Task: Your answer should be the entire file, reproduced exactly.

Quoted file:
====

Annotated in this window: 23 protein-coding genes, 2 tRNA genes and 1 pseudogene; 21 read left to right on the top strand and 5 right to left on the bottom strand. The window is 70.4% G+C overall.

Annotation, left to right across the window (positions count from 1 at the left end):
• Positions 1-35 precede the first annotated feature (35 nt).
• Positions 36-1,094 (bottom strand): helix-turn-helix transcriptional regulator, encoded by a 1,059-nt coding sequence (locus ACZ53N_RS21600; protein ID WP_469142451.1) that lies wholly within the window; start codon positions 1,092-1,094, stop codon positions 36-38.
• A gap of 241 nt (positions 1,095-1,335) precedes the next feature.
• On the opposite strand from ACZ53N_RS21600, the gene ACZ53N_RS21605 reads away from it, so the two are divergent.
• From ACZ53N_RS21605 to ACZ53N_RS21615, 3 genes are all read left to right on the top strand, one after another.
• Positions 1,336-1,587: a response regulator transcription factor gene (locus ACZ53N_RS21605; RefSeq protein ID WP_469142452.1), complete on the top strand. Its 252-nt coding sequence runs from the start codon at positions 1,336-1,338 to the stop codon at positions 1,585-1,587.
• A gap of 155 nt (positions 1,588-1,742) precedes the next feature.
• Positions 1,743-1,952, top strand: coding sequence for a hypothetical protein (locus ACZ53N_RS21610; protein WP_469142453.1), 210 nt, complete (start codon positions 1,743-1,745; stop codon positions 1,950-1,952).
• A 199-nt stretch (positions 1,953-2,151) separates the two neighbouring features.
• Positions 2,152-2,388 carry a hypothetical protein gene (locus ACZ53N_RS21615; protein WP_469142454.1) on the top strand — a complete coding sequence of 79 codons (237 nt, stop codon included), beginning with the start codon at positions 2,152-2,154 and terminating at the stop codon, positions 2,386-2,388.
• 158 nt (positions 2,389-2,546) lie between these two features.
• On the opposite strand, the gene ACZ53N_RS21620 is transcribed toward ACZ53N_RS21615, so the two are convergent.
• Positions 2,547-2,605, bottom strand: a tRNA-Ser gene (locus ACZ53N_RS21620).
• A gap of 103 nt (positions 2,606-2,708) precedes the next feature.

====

Annotated in this window: 23 protein-coding genes, 2 tRNA genes and 1 pseudogene; 21 read left to right on the top strand and 5 right to left on the bottom strand. The window is 70.4% G+C overall.

Annotation, left to right across the window (positions count from 1 at the left end):
• Positions 1-35 precede the first annotated feature (35 nt).
• Positions 36-1,094 (bottom strand): helix-turn-helix transcriptional regulator, encoded by a 1,059-nt coding sequence (locus ACZ53N_RS21600; protein ID WP_469142451.1) that lies wholly within the window; start codon positions 1,092-1,094, stop codon positions 36-38.
• A gap of 241 nt (positions 1,095-1,335) precedes the next feature.
• On the opposite strand from ACZ53N_RS21600, the gene ACZ53N_RS21605 reads away from it, so the two are divergent.
• From ACZ53N_RS21605 to ACZ53N_RS21615, 3 genes are all read left to right on the top strand, one after another.
• Positions 1,336-1,587: a response regulator transcription factor gene (locus ACZ53N_RS21605; RefSeq protein ID WP_469142452.1), complete on the top strand. Its 252-nt coding sequence runs from the start codon at positions 1,336-1,338 to the stop codon at positions 1,585-1,587.
• A gap of 155 nt (positions 1,588-1,742) precedes the next feature.
• Positions 1,743-1,952, top strand: coding sequence for a hypothetical protein (locus ACZ53N_RS21610; protein WP_469142453.1), 210 nt, complete (start codon positions 1,743-1,745; stop codon positions 1,950-1,952).
• A 199-nt stretch (positions 1,953-2,151) separates the two neighbouring features.
• Positions 2,152-2,388 carry a hypothetical protein gene (locus ACZ53N_RS21615; protein WP_469142454.1) on the top strand — a complete coding sequence of 79 codons (237 nt, stop codon included), beginning with the start codon at positions 2,152-2,154 and terminating at the stop codon, positions 2,386-2,388.
• 158 nt (positions 2,389-2,546) lie between these two features.
• On the opposite strand, the gene ACZ53N_RS21620 is transcribed toward ACZ53N_RS21615, so the two are convergent.
• Positions 2,547-2,605, bottom strand: a tRNA-Ser gene (locus ACZ53N_RS21620).
• A gap of 103 nt (positions 2,606-2,708) precedes the next feature.